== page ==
Mao Jian of Xinyang

$ 4.00 $ 68.00

Mao Jian from the Xinyang area is one of the most famous teas cultivated in the Henan Province. This mountainous area creates one of those unique Chinese terroirs that produces a distinctive quality tea. The name Mao Jian is usually translated as “Furry Tips” or “Hair Point” and refers to the white furry strips on the inner side of the typically needle-like leaf.


  • Origin: Qinling Mtn., Xinyang township, Henan Province, China
  • Elevation: 1400 meters
  • Harvest Date: mid-April 2021, Ming Qian
  • Cultivar: Mao Jian (Camellia Sinensis, small leaf)
  • Cultivation: Natural (Organic, no certification)
  • Processing Notes:  3-stage oven drying to halt wilting
  • Nickname: Furry Tips
  • History/Pedigree: One of China's Top 10 Famous Teas with a history of more than 2300 years.

Brewing Suggestions1:

  • Water: 170-180˚F
  • Tea: 2g per 4oz of water (about a level ½ TB/7.5ml2)
  • Infusion: 2 minutes with up to 3 infusions

Tasting Notes:

  • Grassy aroma with hints of pine; sweet umami taste with full mouthfeel

1 Brewing suggestions are just that. Try it the suggested way then experiment. In this case I suggest first experimenting with an “Eastern” style infusion: double the quantity of tea per oz of water and do a quick rinse followed by short infusions of 5 sec, 10 sec, 15 sec, 30 sec, 45 sec, and then 1 minute infusions until the tea is steeped out. I usually use a much smaller infusion vessel for this style, maybe 2-4oz as I am going to get so many infusions out of the tea. You can also experiment with temperature as the tea can handle hotter water with the short infusion times. Some tea drinkers like to use slightly hotter and longer times for each subsequent infusion.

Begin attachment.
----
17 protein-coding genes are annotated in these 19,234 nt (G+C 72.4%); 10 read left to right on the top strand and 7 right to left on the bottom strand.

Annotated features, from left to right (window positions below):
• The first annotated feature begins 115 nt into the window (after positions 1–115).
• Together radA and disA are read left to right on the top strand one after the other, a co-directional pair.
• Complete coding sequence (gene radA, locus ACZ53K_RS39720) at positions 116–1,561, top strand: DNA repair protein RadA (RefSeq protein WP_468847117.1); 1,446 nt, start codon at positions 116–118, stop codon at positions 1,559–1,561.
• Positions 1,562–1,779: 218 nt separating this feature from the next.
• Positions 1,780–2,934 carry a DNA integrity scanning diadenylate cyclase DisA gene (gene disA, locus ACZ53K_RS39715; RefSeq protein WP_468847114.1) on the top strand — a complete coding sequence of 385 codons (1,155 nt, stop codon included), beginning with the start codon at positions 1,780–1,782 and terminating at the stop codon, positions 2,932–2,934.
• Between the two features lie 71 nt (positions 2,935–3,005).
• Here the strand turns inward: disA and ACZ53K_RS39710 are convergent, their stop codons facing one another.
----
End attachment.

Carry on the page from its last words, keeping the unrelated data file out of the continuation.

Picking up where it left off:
2 Weighing your tea is always the best way to control your dosage. I provide approximate volume measures for convenience but they can be problematic due to the variance in tea leaf shape and size. It’s best to use the single appropriate volume measure for the tea, i.e., don’t try to measure 1.5TB using two spoons meant to measure 1 TB and a ½ TB. Use an actual 1.5 TB measuring spoon. Yes, they make them! I like the oblong ones to handle longer leaf styles.

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